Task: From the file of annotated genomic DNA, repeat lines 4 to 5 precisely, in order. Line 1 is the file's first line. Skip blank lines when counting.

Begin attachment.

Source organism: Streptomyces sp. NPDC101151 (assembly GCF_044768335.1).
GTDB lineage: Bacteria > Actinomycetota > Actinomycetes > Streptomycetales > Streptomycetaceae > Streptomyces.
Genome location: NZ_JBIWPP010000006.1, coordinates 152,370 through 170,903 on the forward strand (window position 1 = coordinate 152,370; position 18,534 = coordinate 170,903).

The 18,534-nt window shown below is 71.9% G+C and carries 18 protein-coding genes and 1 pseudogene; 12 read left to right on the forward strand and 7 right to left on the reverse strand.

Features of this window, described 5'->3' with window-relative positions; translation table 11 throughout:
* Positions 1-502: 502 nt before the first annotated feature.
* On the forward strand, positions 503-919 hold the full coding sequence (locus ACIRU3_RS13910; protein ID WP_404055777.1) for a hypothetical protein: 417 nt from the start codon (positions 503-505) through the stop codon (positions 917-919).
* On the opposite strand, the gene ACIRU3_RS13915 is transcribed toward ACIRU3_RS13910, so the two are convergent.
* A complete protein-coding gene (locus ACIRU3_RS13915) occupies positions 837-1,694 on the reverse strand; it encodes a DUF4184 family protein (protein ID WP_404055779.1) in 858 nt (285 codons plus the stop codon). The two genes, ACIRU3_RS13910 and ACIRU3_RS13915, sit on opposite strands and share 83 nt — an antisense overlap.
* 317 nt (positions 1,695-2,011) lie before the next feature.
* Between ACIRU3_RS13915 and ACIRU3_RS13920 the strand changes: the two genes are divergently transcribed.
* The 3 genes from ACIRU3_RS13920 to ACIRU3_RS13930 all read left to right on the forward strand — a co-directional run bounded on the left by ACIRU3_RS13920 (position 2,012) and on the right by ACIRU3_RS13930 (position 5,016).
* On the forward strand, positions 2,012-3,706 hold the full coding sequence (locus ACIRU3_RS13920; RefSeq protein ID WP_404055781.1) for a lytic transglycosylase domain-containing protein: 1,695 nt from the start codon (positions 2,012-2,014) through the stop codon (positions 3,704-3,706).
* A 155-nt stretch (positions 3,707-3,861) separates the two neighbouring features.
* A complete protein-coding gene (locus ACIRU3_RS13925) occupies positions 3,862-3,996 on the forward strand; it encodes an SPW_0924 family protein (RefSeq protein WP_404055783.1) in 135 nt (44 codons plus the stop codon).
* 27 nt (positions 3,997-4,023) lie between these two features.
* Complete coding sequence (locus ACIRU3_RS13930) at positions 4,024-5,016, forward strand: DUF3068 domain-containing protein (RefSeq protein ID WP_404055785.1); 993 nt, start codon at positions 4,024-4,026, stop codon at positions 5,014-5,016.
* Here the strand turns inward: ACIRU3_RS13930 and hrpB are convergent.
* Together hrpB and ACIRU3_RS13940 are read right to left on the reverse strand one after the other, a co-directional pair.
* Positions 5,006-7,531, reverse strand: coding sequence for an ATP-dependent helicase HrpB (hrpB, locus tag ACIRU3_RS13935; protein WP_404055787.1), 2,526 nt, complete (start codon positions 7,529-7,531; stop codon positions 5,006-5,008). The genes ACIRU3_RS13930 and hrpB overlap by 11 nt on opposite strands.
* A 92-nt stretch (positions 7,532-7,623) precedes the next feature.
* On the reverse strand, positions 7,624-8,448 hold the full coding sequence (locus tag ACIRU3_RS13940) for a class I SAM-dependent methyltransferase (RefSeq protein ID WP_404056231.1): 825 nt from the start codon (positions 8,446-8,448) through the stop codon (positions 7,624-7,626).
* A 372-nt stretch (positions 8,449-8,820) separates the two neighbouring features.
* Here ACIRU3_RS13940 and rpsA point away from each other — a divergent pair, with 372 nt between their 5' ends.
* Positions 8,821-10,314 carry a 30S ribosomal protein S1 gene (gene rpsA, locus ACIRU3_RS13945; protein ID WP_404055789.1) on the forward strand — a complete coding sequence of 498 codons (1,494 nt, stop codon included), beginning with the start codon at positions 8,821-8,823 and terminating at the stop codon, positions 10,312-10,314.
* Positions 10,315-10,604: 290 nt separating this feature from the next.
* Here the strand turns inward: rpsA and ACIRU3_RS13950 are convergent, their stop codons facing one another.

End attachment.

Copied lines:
The 18,534-nt window shown below is 71.9% G+C and carries 18 protein-coding genes and 1 pseudogene; 12 read left to right on the forward strand and 7 right to left on the reverse strand.

Features of this window, described 5'->3' with window-relative positions; translation table 11 throughout: